I flew to Imphal in March to attend the inauguration of the CDC supported transgender health clinic. I also flew back to the US in November to visit my family. Previously, in April last year, we handled return flights and brought hundreds of Americans together with their families in the United States. It was a great exercise for us. We had to get special permits to allow them to drive by road from Bihar, Jharkhand, the Northeast and all of West Bengal to take them to the airport. A little over 200 flew out of Calcutta. We chartered flights to New Delhi and then took a United Airlines chartered flight to New York, New Jersey.

The pandemic has brought the world closer in many ways.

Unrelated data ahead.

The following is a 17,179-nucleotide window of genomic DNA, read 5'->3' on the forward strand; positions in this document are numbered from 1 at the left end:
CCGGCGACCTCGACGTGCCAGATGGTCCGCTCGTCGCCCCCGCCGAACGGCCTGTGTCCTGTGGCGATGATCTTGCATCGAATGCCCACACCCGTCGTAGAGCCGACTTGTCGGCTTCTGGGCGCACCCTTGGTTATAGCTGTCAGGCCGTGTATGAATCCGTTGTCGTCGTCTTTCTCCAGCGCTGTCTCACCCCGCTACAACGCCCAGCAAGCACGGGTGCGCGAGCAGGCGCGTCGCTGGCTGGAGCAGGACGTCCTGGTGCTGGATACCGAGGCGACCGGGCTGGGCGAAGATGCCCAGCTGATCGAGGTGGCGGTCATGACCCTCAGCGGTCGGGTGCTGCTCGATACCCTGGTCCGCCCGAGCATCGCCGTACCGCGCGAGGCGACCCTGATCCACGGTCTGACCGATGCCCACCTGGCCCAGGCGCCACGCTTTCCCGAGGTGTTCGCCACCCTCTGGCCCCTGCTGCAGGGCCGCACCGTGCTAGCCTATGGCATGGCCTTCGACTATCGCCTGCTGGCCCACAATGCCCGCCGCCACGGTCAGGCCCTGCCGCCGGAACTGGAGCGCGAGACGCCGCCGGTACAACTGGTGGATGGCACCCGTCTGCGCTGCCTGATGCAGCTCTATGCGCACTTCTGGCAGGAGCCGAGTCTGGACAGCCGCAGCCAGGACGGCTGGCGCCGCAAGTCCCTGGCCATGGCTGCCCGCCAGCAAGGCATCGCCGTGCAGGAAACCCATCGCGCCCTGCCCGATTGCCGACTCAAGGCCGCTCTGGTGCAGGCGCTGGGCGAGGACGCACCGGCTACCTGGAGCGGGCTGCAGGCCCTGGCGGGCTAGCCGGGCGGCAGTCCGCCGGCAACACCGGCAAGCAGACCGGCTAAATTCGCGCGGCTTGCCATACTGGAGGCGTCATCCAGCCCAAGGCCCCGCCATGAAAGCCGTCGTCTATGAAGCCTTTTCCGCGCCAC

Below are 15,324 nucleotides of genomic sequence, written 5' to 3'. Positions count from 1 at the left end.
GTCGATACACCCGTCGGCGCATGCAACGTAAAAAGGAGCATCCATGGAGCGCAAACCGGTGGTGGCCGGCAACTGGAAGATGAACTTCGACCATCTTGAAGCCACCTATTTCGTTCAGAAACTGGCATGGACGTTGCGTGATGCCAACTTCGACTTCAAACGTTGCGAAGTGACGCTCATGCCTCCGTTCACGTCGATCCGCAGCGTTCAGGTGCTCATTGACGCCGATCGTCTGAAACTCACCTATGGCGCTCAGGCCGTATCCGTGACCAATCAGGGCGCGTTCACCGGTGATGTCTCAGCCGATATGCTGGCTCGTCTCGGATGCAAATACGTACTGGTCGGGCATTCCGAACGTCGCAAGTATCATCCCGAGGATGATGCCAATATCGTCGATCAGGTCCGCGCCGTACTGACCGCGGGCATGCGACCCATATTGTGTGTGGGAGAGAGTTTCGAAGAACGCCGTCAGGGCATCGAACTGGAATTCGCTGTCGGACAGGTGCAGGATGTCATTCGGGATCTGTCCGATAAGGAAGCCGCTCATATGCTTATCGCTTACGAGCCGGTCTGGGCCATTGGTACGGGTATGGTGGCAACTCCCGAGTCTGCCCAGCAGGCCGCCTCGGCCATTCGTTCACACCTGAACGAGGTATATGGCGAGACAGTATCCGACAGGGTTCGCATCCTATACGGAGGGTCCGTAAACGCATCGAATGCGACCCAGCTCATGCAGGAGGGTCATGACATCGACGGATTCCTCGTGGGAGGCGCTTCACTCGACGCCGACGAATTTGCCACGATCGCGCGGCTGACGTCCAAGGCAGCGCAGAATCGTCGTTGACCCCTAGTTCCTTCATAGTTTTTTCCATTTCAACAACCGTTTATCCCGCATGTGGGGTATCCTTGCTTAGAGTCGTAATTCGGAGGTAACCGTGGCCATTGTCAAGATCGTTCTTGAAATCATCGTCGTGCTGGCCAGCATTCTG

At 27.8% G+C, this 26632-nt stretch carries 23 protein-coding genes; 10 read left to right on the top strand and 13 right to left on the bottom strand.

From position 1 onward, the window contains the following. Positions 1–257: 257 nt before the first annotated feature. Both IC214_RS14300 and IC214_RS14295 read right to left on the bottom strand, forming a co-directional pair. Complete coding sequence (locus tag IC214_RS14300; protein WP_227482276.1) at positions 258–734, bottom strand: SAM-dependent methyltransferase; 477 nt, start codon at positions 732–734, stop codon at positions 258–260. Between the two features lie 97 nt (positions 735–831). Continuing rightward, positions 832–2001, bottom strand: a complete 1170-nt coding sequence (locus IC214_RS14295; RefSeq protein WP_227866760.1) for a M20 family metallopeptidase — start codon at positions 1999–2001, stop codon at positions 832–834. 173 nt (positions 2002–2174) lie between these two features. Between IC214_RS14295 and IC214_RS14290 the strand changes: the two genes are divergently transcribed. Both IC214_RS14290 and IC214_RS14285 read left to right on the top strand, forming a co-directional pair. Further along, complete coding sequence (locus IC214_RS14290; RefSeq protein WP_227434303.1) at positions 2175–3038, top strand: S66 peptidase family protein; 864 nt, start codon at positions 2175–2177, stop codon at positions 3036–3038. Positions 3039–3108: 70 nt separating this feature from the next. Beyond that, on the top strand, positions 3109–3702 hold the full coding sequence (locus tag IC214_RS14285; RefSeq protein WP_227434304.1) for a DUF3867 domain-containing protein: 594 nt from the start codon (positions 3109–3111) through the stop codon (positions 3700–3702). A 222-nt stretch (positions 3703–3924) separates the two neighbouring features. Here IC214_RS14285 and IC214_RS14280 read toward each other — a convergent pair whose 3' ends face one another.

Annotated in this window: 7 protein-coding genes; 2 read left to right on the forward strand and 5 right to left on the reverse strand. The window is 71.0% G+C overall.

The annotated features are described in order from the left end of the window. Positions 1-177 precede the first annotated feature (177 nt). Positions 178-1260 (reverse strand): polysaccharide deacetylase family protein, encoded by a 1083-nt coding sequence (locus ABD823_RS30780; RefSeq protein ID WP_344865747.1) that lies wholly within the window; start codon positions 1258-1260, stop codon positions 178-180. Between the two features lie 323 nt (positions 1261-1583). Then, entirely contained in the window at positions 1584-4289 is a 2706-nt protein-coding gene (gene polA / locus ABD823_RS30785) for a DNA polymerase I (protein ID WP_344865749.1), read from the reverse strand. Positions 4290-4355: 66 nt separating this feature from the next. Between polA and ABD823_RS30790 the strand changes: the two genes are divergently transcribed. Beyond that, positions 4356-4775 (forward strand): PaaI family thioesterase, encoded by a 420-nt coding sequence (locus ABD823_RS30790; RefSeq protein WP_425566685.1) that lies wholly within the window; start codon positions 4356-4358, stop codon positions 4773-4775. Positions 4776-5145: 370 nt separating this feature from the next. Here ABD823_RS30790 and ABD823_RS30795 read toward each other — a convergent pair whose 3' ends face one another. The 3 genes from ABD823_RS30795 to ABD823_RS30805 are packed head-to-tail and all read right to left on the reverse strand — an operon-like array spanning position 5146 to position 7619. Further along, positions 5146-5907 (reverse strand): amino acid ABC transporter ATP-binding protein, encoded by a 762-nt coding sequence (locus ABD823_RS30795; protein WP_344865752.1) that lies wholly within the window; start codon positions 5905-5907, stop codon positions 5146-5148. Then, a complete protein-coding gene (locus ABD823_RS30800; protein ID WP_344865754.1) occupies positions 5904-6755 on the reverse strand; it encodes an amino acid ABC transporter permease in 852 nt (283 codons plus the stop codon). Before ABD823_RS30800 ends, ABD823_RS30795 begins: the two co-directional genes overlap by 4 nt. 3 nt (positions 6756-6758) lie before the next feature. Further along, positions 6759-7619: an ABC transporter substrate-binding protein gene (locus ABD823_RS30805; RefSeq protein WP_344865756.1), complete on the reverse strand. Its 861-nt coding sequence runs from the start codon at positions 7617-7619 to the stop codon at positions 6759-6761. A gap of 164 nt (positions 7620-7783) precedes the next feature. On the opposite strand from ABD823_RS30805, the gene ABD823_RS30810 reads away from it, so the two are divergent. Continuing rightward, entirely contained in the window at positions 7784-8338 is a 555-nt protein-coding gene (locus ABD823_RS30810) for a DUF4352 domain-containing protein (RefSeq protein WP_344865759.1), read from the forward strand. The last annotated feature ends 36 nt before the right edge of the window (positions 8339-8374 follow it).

It was difficult for everyone. Just as India came to our aid last year when our health system was under enormous strain, we now stand by India’s side. During the recent second wave, we sent seven planeloads of life-saving aid to India. They carried tests, medication, masks, oxygen…. US government aid amounted to $ 100 million. The American people donated $ 400 million in additional aid through the private sector. In addition, the Center for Disease Control (CDC) and USAID provided training and technical support. Together with Indian colleagues they worked on strengthening laboratories, disease monitoring, emergency measures, infection prevention and control, vaccine introduction, procedures for contact tracing…. They trained 10,000 frontline health care workers in India on sample collection and testing. Our new U.S. International Development Finance Corporation is expanding Covid-19 vaccine manufacturing by providing funding to Indian manufacturer Biological E. This will help them make a billion doses by the end of 2022. In addition, President Biden announced that the US will share 80 million doses of our own vaccine supply with the world and buy half a billion doses of Pfizer to donate to nations. Recently, at the G7 summit, leaders pledged to provide the world with more than a billion additional doses. The American government and the people are working to end the Covid-19 pandemic everywhere.